Probably the most obvious reason to read this particular graphic novel is because of the author/artist, John Byrne. Byrne’s name is nearly synonymous with comic books to anyone who spent much time with comics in the ’70’s and ’80’s. Seeing Byrne’s name on a comic, particularly as artist, was usually a sign that it was a comic worth reading.
And now we jump forward thirty- forty years, and I discover that Byrne is still writing and drawing comics. Clearly a blessing to have a younger generation of comic/graphic novel readers discover one of the greats.
Except maybe not so great or such a blessing … ?
The artwork is solid … crisp, classic, and despite the detail Byrne puts in to his work, it never gets so muddy or so complex that you can’t enjoy each panel. I personally found the artwork refreshing, but it might be seen as ‘simple’ or even comic-book-ish as it doesn’t have the slick, glossy smoothness or gritty realism that much of today’s books have. Again…I personally find this to be an asset to the work.
But the story is another matter. This book tries to tell too much story. So much, that it jumps about quickly and takes such unexpected turns that the reader has to simply accept the leaps because nothing is developed. When writing a storyline for an established series, the characters are pretty well developed and only deviant behavior needs to be explained. But in a one-shot series like this, where we don’t know who the characters are, the change in behavior is annoying — even if the change in behavior is the purpose of the story. When nearly all the major characters change as much as they seem to here, it only confuses the reader and muddles the story.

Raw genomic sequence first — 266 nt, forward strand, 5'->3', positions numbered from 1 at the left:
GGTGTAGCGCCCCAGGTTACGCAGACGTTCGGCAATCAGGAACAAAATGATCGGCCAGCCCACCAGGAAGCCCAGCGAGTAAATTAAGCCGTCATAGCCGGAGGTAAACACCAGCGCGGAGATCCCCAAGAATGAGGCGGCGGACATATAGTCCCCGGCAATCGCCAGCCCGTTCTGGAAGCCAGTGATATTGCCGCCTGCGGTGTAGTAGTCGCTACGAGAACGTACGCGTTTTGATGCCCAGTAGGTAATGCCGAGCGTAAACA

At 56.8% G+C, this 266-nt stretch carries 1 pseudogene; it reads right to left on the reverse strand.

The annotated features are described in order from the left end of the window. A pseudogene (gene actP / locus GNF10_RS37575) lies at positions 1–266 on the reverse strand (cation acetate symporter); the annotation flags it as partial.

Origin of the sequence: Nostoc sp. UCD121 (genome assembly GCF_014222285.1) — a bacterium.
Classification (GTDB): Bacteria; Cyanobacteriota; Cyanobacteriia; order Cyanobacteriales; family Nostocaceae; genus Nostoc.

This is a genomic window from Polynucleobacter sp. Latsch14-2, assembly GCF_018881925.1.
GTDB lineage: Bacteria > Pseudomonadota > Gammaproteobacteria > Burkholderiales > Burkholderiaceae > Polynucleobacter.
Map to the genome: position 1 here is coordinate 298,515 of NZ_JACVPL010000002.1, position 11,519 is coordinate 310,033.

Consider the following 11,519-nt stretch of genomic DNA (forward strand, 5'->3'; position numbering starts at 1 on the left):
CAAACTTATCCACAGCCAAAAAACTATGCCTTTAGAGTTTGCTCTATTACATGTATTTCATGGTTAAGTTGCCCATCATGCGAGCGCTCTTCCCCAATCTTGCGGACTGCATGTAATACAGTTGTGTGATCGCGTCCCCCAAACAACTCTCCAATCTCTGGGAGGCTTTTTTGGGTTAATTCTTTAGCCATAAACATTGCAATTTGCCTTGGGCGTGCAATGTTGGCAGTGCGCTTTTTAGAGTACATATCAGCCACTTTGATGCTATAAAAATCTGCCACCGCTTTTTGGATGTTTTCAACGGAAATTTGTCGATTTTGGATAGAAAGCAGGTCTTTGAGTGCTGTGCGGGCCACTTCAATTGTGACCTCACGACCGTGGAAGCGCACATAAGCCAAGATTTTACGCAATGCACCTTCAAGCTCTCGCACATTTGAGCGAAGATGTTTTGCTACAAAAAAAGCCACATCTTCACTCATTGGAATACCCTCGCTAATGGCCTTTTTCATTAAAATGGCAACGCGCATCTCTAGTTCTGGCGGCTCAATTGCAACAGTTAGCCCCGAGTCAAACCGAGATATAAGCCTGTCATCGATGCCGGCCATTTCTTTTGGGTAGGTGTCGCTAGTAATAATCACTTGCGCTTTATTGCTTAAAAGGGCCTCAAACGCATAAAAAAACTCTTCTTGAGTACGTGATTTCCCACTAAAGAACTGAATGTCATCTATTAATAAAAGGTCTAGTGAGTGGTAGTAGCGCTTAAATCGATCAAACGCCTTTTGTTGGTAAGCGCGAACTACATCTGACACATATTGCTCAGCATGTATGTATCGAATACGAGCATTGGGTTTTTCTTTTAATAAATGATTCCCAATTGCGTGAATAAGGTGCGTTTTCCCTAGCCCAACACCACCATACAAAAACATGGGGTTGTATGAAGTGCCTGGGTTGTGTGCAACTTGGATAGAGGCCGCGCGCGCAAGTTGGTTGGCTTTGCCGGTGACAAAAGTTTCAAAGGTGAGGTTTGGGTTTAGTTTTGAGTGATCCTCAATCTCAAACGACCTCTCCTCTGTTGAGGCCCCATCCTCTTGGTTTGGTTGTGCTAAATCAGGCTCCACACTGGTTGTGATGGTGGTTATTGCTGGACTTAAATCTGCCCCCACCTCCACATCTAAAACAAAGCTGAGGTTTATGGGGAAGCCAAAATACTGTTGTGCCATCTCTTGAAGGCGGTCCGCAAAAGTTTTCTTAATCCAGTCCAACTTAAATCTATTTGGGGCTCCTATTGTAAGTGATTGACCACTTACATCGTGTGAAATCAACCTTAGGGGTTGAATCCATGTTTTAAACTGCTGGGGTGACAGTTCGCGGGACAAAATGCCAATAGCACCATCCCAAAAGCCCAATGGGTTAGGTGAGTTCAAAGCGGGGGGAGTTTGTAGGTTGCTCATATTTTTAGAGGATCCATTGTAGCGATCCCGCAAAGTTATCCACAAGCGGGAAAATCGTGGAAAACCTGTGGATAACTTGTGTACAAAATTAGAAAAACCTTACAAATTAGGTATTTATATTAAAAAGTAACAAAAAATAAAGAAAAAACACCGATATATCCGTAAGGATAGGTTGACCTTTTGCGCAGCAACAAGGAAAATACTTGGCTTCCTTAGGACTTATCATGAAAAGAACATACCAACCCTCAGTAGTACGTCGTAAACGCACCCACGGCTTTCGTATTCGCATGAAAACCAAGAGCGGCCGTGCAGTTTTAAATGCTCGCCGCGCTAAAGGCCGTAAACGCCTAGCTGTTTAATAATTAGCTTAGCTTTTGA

One character changes so drastically (I’m trying hard not to give too much away) that even the way the character is drawn changes, which only created disbelief to this reader. Disbelief that the character could have gotten away with the disguise in the first place.
There’s nothing wrong with a grand scope … trying to take on some powerful ideas … but in doing so, Byrne left too many unanswered questions, and a wave of head-spinning twists that take some thinking.
Over-all, not bad. I’m glad I read it. It had a nostalgic feel (there is a bit of a Forbidden Planet feel to it). Anyone my age (50’s) who knows comics would likely enjoy it. My graphic-novel-reading-kids? Maybe not so much.
Looking for a good book? This is not too bad.
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The High Ways
author: John Byrne
artist: John Byrne
publisher: IDW Publishing
paperback, 104 pages